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News from the Law School

Wednesday, November 20, 2019

Law Student Helps Change Virginia Marriage License

Washington and Lee law student Sophie Rogers ‘21L and her now-husband Brandyn Churchill ’14 made national news earlier this year when they joined a lawsuit challenging Virginia’s practice of asking those applying for marriage licenses to disclose their race. They were one of three couples who sued Virginia in federal court to end the practice. […]

Tuesday, November 19, 2019

And May It Please the Court

When a lawyer has a case accepted for review by the United States Supreme Court, the clerk sends out a booklet about how lawyers should conduct themselves before the court. “It has some funny things in it, such as ‘Don’t correct the justices and always answer questions first before saying anything else,” says Mario Urizar […]

Tuesday, November 19, 2019

Time Served

In the 1990s, the state of Virginia eliminated parole for all felony offenders whose crimes were committed after Jan. 1, 1995. Those convicted prior to that date would still be considered for eventual parole release. For one 72-year-old inmate who served more than 31 years, release became reality thanks to the work of law students […]

Tuesday, November 19, 2019

Day (and Night) at the Museum

Hannah Cloh is a third year law student from Northbrook, Illinois. She received her undergraduate degree in English Literature from Knox College. At W&L Law, she is a Senior Articles Editor for the German Law Journal. This semester she is taking part in W&L Law’s residential externship in Washington, D.C., working at the Smithsonian Institution. […]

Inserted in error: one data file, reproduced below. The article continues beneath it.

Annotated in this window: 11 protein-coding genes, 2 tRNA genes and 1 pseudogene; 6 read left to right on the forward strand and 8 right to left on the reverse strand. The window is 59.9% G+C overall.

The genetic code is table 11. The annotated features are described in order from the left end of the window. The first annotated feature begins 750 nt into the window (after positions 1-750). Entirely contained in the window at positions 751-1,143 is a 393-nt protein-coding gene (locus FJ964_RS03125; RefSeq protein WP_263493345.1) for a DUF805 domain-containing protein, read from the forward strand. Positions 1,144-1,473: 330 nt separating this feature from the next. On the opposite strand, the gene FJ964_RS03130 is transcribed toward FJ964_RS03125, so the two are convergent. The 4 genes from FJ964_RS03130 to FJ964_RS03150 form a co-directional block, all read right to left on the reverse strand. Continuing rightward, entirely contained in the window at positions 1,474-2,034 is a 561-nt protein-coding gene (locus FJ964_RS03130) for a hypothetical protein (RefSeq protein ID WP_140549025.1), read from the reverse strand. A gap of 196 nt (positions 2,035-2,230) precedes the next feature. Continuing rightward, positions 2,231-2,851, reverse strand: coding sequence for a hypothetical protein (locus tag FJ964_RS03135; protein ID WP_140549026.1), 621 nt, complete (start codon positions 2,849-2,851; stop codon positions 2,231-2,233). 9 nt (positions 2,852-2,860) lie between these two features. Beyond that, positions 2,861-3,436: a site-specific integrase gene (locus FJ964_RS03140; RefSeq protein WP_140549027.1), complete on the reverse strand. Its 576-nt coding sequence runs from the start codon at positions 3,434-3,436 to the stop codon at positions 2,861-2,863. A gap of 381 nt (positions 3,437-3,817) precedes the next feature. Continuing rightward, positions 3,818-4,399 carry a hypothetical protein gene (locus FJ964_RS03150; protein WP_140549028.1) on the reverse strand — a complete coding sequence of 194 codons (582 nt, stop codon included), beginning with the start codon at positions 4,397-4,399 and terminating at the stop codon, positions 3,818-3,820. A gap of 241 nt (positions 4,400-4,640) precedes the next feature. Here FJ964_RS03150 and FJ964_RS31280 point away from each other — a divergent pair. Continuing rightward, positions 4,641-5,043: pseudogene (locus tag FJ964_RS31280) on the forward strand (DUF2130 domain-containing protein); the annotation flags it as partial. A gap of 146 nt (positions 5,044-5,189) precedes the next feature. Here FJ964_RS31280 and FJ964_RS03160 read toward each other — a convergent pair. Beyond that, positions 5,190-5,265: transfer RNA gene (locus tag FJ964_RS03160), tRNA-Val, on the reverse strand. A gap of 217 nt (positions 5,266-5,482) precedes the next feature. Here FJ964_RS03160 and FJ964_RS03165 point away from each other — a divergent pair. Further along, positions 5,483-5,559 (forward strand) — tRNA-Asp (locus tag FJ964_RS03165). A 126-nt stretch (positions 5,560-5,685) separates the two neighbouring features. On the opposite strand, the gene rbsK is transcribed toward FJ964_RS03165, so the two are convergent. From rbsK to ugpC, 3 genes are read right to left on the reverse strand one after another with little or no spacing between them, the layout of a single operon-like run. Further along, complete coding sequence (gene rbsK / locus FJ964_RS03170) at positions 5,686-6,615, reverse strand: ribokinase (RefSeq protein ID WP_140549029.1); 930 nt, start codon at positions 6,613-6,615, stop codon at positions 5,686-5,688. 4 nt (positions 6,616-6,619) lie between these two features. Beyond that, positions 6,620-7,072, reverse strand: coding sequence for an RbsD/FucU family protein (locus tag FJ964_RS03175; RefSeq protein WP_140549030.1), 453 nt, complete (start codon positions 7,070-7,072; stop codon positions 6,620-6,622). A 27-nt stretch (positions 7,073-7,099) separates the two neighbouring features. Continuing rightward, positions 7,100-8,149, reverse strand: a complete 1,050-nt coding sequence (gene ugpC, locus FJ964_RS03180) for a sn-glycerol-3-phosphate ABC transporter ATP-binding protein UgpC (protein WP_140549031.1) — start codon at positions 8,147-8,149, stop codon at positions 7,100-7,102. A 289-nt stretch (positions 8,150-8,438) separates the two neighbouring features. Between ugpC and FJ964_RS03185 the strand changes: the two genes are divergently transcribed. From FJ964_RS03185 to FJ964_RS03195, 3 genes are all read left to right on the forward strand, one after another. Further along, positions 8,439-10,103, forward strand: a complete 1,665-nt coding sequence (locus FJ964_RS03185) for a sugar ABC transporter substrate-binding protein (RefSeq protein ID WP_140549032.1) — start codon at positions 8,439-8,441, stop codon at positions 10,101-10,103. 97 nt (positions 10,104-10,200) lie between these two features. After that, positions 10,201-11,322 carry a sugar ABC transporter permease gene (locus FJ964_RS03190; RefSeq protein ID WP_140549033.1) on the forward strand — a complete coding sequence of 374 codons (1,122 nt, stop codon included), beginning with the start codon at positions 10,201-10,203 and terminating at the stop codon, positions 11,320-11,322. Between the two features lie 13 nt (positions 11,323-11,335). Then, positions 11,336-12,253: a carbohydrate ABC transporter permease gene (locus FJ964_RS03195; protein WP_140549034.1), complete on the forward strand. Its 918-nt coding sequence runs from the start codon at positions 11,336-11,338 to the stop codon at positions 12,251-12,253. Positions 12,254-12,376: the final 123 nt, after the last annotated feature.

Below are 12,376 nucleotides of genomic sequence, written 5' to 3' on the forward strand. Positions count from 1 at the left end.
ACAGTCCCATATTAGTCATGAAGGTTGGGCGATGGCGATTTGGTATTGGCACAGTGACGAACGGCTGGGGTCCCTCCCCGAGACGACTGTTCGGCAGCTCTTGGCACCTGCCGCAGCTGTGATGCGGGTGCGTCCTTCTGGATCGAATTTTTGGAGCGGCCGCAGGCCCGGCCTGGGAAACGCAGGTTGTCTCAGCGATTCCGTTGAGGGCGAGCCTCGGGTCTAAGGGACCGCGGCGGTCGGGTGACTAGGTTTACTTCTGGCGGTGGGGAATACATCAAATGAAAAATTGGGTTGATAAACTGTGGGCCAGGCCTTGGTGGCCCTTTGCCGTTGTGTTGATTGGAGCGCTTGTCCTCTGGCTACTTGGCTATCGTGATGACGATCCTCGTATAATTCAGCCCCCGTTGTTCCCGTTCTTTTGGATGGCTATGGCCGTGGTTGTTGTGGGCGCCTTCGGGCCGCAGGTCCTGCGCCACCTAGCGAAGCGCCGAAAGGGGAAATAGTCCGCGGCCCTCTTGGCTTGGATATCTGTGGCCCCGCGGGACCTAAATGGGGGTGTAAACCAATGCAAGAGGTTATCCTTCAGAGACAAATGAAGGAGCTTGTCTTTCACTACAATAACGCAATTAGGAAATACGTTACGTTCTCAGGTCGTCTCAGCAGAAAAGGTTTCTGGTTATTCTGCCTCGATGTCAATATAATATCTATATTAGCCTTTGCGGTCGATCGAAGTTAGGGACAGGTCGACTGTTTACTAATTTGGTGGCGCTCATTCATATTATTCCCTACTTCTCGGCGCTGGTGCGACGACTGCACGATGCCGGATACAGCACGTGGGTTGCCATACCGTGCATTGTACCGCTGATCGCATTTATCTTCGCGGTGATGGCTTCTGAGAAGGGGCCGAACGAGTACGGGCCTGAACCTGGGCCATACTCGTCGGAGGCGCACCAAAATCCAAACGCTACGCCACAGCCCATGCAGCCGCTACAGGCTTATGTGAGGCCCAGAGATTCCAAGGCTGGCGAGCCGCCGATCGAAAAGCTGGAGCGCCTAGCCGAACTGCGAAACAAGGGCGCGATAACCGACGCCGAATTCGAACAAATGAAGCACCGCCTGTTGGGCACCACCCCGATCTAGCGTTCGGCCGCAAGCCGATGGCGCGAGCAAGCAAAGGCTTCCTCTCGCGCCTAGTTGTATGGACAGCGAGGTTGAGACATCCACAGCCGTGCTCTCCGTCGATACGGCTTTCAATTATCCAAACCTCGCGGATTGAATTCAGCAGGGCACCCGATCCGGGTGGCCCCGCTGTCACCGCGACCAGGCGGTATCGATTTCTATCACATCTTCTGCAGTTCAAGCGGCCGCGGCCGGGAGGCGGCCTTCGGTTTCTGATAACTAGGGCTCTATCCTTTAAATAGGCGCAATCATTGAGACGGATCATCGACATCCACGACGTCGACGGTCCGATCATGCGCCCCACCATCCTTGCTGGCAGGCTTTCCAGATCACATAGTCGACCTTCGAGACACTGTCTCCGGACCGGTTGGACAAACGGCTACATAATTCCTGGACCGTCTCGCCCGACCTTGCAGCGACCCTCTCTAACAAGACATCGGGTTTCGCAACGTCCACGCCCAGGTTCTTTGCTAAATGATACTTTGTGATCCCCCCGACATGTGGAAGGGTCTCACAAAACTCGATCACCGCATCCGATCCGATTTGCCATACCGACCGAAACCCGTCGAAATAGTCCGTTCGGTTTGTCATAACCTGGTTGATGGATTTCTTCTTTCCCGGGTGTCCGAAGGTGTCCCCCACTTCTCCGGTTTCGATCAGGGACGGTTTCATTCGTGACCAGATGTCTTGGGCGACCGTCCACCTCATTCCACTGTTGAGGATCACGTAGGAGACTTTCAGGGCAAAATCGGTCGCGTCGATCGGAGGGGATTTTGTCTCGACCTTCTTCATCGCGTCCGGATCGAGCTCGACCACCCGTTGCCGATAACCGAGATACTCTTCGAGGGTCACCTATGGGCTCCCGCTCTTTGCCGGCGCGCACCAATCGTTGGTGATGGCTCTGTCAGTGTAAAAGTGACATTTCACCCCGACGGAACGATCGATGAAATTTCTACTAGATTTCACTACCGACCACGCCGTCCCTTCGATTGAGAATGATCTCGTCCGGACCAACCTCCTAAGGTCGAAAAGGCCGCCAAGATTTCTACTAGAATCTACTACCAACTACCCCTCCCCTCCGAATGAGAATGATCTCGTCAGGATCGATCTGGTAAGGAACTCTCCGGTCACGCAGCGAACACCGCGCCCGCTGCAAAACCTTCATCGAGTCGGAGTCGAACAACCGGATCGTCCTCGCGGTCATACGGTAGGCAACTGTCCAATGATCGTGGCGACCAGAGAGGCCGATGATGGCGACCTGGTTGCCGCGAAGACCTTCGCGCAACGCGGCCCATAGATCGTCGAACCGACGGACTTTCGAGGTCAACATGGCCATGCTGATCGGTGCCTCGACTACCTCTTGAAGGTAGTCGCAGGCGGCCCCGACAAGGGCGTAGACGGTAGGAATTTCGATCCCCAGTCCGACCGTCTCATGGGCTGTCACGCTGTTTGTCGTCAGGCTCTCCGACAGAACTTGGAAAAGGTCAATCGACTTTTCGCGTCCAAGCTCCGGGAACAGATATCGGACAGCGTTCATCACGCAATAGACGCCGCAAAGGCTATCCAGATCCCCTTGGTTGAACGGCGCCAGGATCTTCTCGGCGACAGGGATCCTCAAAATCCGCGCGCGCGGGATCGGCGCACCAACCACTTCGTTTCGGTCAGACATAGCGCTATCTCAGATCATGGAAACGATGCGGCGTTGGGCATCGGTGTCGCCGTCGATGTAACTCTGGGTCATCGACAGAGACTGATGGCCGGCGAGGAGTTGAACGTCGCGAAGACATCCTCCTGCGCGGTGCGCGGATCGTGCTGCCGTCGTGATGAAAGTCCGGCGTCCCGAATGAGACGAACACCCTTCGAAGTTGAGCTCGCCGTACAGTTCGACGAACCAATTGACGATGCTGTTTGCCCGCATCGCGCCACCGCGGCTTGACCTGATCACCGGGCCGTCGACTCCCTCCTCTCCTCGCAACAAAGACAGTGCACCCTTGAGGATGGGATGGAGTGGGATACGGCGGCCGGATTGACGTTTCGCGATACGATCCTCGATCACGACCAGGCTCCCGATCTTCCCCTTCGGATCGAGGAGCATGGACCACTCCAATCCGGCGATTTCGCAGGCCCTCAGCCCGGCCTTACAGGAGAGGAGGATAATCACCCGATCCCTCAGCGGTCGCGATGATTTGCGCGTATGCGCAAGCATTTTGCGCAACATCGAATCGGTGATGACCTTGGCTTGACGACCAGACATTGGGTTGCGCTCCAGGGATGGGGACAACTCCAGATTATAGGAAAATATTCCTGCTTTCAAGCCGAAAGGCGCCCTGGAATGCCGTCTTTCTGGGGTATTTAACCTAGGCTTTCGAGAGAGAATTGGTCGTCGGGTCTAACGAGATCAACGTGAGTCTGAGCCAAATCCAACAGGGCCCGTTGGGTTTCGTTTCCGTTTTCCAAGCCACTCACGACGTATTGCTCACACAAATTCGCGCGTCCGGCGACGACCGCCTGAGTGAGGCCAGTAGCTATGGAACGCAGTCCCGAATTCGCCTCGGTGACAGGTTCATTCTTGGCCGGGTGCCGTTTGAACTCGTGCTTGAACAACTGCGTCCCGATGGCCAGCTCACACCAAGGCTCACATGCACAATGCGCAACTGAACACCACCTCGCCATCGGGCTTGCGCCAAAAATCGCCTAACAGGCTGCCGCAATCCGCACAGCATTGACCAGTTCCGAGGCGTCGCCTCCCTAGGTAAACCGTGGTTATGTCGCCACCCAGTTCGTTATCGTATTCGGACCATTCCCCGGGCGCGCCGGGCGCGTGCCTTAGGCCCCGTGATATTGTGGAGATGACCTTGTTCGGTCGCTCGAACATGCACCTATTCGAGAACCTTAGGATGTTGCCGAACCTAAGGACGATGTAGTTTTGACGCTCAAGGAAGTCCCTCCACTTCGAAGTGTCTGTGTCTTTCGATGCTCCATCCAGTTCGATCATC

Friday, November 15, 2019

Scholar-in-Residence Wendy Greene to Lecture on Hairstyles and Discrimination

On Tuesday, Nov. 19, Frances Lewis Law Center Scholar-in-Residence Wendy Greene will give a lecture entitled “#FreeTheHair: How Black Hair is Making Civil Laws Right.” The lecture will take place from 4:00pm-5:00pm on Tuesday, Nov. 19 in Classroom A, Sydney Lewis Hall, on the campus of Washington and Lee University. The event is free and […]

Tuesday, November 12, 2019

W&L Law’s Drumbl on War Crimes and Genocide

Aljazeera recently published two “explainer”  articles examining the definition of war crimes and genocide. The news outlet relied on the expertise of Washington and Lee law professor Mark Drumbl to produce the explainers. On the question of why war crimes often go unpunished, Drumbl said “this can be attributed to several factors, including difficulties in […]

Tuesday, November 12, 2019

Anywhere Can Be Somewhere

In late October in Buena Vista—a small city about six miles from Lexington—candidates for the City Council participated in a forum. Their comments were peppered with the name of W&L law professor and renowned real estate developer Ed Walker, a 1996 graduate of W&L Law. “We have other things in the works, along with Ed Walker, that will help revitalize […]

Tuesday, November 12, 2019

W&L Hosts Chief Judge Rebecca Connelly ’88L

Chief Judge Rebecca Connelly, a 1988 graduate of Washington and Lee University’s School of Law, will give a public lecture on “Corporate Bankruptcy 101” on Mon., Nov. 18 at 7 p.m. in Hillel 101. This talk is free and open to the public. Connelly is currently the Chief United States Bankruptcy Judge for the Western […]

Monday, November 11, 2019

Equal Justice Works

This year, at the Equal Justice Works career fair, an unusually large number of 2L and 3L Washington and Lee Law students got interviews with employers from across the country, and two students even accepted on-the-spot summer job offers at the conclusion of their interviews. The fair happened in October, and groups of Law students […]

Friday, November 08, 2019

W&L Law’s Peppers on Televised Executions

The Richmond Times-Dispatch published a commentary by Washington and Lee law professor Todd Peppers on the public’s right to view execution proceedings in the state of Virginia. “Why not broadcast executions for public viewing?” writes Peppers. “Most supporters of capital punishment argue that executions deter criminals. Yet isn’t this deterrent effect diminished when executions are […]